Does a successful merchandising strategy involve integrating or segregating your natural product mix? It's a hot debate, but I think there's a clear winner.
First, the basics. Categories are divided into segments and segments are defined by the way the consumer shops the category. For example, powder or liquid laundry detergent. These decisions make up the consumer decision tree, the choices the consumer makes when making a purchasing decision.
Knowing how the consumer shops the category will help retailers develop an effective merchandising strategy. This is information that should be supplied by the manufacturer, assuming it knows its customers' needs.
How consumers shop
Think about how your customers shop the store. Do customers only see items that are at least 70 percent natural/organic or do they see all of the items in the category?
Think of the decisions and the choices every consumer makes when buying cereal. Do they want adult or kids cereal? Do they want healthy cereal? Oats or bran flakes? Processed or natural grain? Mainstream or conventional? With or without fruit? Hot or cold? Ready-to-eat or something that needs to be cooked? Packaged in a bag or a box? They will also consider the quality of the brand either economy, premium, or super-premium.
The choices can seem endless but the savvy retailer will merchandise products that help consumers wade through the choices more easily.
The cons of a standalone 'natural' section
Merchandising like items in a separate natural section can be an effective strategy in some markets, but not all. The term "natural" is generic in the eyes of many consumers. This should be considered when developing a merchandising strategy. A properly merchandised cereal section will help guide consumers to the products they want.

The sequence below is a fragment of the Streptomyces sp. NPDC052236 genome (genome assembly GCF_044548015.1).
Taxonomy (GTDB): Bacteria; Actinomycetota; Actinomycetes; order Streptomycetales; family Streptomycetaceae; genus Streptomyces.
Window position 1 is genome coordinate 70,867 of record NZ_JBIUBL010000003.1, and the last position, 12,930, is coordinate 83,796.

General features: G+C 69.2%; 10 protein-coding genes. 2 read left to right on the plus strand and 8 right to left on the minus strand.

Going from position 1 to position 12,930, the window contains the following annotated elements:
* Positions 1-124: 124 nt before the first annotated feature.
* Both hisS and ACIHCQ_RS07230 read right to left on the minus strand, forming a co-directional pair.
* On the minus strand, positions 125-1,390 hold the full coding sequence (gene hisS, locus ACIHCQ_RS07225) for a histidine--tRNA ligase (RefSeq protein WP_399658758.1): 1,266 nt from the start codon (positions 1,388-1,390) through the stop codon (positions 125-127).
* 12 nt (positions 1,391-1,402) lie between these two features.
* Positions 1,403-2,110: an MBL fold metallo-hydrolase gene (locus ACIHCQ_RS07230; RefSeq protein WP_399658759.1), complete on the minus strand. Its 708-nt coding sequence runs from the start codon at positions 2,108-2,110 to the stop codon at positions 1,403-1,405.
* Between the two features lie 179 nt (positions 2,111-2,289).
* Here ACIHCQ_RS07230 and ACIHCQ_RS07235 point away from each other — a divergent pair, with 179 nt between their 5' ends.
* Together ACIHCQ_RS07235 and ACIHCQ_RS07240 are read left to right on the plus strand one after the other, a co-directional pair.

Are your customers only interested in natural items or do they shop at your store to buy both conventional and natural items? If the latter is true then having items in a separate natural/organic section will cause customers to overlook other items you sell.
Conversely, customers shopping the conventional section will completely ignore your natural product offerings. Integrating natural and conventional gives your customers the opportunity to compare items side-by-side and then choose what’s best for their needs, while also giving you an opportunity to up-sell and convert them to natural/organic products.
Segmenting the integrated section will make it more shopper-friendly. This is the best of both options: a section that is both integrated and segmented.
Why this method works:
A customer shopping for cereal will not take the time to travel back and forth between two entirely different areas in a store searching for the best deal. The same customer will, however, compare items shelved in the same section.
A customer looking for healthy cereal will then gladly pay $.35 more for a natural/organic product if they perceive it to be healthier or better for them. Having both natural and conventional items in the same section communicates to your customers that you offer the best selection and that you are appealing to a broader audience.
What do you think about integrating natural/organic with conventional products? Share in the comments.
Daniel Lohman is the owner of Category Management Solutions (CMS) which provides innovative strategic solutions for natural and organic CPG companies interested in gaining a significant competitive advantage.